All that glitters now is Gold

Gold prices hit record highs last week, with 10 gm of the metal costing over Rs 48,000. Prices have since scaled back a little, but continue to be at multi-year highs. Gold is perhaps the only asset whose value has gone up when everything else has declined under the impact of the deadly Covid-19 outbreak.

In fact, the pandemic is precisely the reason for the new strength in gold prices. The pandemic fuelled the safe-haven investment demand for the metal, despite a marked weakness in the consumer-focused sectors of the gold market. The increased investment demand offset the retail market weakness to a large extent.

As the scale of the pandemic—and its potential economic impact—started to emerge, investors sought safe-haven assets. Gold-backed exchange-traded funds (gold ETFs) attracted huge inflows, which pushed global holdings in these products to a new record high of 3,185 tonnes.

The yellow metal found further support from the unprecedented action taken by global central banks to curb the economic impact of the virus outbreak. A concerted round of interest rate cuts, combined with trillions of dollars in both quantitative easing measures and fiscal support, helped lift gold after its initial March pullback. While the US dollar gold price remained below its 2011 peak, gold prices denominated in rupee and other currencies continued to reach new all-time highs.

Volatility in global financial markets rocketed in February as the spread of Covid-19 accelerated around the world. Stock markets suffered a steep sell-off and the broader commodity indices saw sharp losses. Gold was also very volatile in March, but benefitted from strong safe-haven flows as investors grappled with the uncertain short and long term economic impacts of the pandemic and an environment of ultra-low interest rates. But on the other hand, gold was sold amid widespread asset liquidations, which affected even long-term US Treasuries. Gold was reportedly used as a source of liquidity by investors needing to meet margin calls on risk assets as they sold off.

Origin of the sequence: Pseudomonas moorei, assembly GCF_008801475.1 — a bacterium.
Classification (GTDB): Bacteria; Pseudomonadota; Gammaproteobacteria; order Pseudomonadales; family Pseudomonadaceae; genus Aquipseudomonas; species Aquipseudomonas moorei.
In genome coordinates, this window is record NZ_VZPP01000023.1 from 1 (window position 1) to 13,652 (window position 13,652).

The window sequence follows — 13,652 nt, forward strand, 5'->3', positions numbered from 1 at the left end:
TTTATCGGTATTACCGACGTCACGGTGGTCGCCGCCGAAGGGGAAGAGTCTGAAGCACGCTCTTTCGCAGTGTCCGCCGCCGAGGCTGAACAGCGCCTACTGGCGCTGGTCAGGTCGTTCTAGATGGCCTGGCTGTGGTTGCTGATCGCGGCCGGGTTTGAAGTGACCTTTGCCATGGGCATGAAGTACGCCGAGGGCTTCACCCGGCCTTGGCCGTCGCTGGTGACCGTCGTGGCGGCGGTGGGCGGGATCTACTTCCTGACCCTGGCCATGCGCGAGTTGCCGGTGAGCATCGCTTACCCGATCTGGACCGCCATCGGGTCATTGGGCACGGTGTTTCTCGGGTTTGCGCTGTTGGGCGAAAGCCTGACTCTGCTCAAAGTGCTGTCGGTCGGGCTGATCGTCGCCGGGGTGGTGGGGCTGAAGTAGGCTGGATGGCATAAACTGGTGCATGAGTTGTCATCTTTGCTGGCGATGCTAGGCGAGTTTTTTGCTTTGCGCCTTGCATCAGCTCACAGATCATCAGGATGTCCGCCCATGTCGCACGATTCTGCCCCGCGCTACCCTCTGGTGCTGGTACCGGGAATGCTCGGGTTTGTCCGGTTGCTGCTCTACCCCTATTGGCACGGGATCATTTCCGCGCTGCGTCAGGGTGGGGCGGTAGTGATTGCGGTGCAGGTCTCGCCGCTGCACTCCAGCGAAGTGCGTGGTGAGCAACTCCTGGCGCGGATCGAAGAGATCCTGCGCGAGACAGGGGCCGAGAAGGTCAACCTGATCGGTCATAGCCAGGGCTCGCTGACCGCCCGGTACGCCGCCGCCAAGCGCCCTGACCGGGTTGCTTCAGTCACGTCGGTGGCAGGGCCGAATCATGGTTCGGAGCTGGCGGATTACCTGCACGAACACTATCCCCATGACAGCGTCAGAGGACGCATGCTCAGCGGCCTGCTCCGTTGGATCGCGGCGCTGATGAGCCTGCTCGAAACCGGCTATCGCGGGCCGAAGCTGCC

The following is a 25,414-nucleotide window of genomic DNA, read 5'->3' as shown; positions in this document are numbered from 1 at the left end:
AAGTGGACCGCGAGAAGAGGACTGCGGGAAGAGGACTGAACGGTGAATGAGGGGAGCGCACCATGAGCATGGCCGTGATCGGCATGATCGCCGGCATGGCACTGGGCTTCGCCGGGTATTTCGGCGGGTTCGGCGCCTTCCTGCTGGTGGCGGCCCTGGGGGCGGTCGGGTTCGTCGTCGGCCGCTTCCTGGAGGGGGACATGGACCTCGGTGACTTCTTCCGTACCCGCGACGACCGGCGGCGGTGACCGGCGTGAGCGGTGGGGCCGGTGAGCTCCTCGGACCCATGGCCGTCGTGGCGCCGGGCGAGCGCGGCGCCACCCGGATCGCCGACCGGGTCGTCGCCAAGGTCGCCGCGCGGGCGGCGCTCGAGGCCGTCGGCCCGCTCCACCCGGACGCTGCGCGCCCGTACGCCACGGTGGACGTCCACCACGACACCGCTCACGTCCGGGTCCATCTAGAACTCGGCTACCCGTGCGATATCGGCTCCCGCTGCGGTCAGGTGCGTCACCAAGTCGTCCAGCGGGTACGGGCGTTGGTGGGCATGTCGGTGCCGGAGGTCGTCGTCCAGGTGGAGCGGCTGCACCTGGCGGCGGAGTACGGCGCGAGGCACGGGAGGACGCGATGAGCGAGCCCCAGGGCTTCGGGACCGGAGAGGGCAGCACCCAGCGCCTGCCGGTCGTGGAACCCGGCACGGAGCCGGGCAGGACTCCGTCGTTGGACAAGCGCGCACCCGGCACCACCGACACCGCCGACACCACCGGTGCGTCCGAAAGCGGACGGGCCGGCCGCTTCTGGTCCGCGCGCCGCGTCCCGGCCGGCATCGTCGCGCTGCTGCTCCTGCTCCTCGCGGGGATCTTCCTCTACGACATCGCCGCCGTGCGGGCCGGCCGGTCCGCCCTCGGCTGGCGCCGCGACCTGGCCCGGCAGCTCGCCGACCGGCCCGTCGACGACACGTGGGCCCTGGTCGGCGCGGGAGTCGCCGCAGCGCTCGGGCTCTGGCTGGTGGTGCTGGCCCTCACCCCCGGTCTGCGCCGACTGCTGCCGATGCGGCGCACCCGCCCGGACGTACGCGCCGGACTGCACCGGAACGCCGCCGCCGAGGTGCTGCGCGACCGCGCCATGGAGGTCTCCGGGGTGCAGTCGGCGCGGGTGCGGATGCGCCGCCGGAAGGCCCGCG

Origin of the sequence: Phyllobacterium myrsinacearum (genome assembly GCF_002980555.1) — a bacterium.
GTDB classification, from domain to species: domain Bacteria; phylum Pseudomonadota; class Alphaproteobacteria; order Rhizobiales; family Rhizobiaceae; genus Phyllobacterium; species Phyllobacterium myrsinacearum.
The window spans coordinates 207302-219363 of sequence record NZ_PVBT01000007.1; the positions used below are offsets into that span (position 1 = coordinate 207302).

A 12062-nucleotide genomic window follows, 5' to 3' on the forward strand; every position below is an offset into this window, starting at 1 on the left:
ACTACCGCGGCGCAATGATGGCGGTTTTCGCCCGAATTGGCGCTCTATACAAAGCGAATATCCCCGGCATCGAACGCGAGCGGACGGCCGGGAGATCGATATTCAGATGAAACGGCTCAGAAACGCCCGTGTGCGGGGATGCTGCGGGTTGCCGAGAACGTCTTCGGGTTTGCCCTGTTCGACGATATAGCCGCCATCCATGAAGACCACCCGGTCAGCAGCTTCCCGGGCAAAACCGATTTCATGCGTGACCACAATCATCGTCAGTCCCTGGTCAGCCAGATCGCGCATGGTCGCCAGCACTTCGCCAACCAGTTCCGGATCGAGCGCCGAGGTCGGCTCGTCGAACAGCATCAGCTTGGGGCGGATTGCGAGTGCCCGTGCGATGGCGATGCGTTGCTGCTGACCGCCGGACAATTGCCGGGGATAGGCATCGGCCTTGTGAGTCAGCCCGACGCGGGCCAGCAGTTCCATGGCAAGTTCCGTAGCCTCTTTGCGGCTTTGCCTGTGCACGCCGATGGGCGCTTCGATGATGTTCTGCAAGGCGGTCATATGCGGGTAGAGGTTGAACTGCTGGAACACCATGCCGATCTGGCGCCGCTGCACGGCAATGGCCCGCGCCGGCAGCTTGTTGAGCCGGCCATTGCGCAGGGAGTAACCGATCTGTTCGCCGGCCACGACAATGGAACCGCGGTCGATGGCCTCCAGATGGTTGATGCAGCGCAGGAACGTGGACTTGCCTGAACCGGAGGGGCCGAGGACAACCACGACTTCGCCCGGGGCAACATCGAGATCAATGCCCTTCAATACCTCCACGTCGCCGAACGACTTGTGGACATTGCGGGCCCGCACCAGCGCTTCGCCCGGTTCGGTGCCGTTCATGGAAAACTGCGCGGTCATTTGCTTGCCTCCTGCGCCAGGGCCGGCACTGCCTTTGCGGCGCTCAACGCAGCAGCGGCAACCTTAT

The twin effects of the pandemic and soaring gold prices caused global jewellery demand to plummet 39 per cent. The first quarter jewellery demand fell to a record low. In value terms, the global demand fell to US$16.6 billion, its lowest since 2010 in the aftermath of the global financial crisis.

Almost without exception, jewellery markets across the globe recorded year-on-year losses as the impact of the coronavirus compounded the effect of high, and steeply rising, gold prices. China, the world’s largest jewellery market, was hardest hit by lockdown measures as demand was slashed by 65 per cent year on year.

India’s first-quarter jewellery demand fell by 41 per cent to an eleven-year low of 73.9 tonnes as Covid-19 compounded the impact of higher domestic gold prices amid a depreciating currency and softer economic growth. Although the wedding season lifted demand early in the quarter, a sharp increase in local gold prices from mid-February led to a slowdown in demand as consumers held back on purchases. Later in the quarter, the market suffered as the lockdown took effect: demand in March slumped by between 60 and 80 per cent.  As demand dried up, price discounts widened sharply. The discount in the local market price clearly shows the impact of the lockdown—widening out sharply to as much as US $70 per ounce before ending the quarter around US $40 per ounce.

The higher domestic prices have led to a major boost to the recycling market, with jewellers buying old gold jewellery at attractive prices. As a result, the import of gold has come down, which has a significant positive impact on the country’s current account deficit.

Bar and coin investment in India fell 17 per cent y-o-y to 28 tonnes – its lowest level for four years. Having fallen prey to soaring and volatile local gold prices in January and February, the lockdown effectively brought retail investment to a halt. Availability of bars and coins became problematic after the gradual closure of retail shops and bullion dealers.

While central bankers around the globe were focused on the measures needed to contain the economic impact of the pandemic, the need for robust, liquid and diversified international reserves was apparent. Central banks, including the Reserve Bank of India, bought 145 tonnes of gold, 9 per cent above the five-year quarterly average. India bought 6.8 tonnes, followed by the UAE with 7 tonnes, Kazakhstan 2.8 tonnes and Uzbekistan 2.2 tonnes, while Russia suspended gold buying after 14 years of sustained buying.

More Stories
Labour’s Brexit stand confused supporters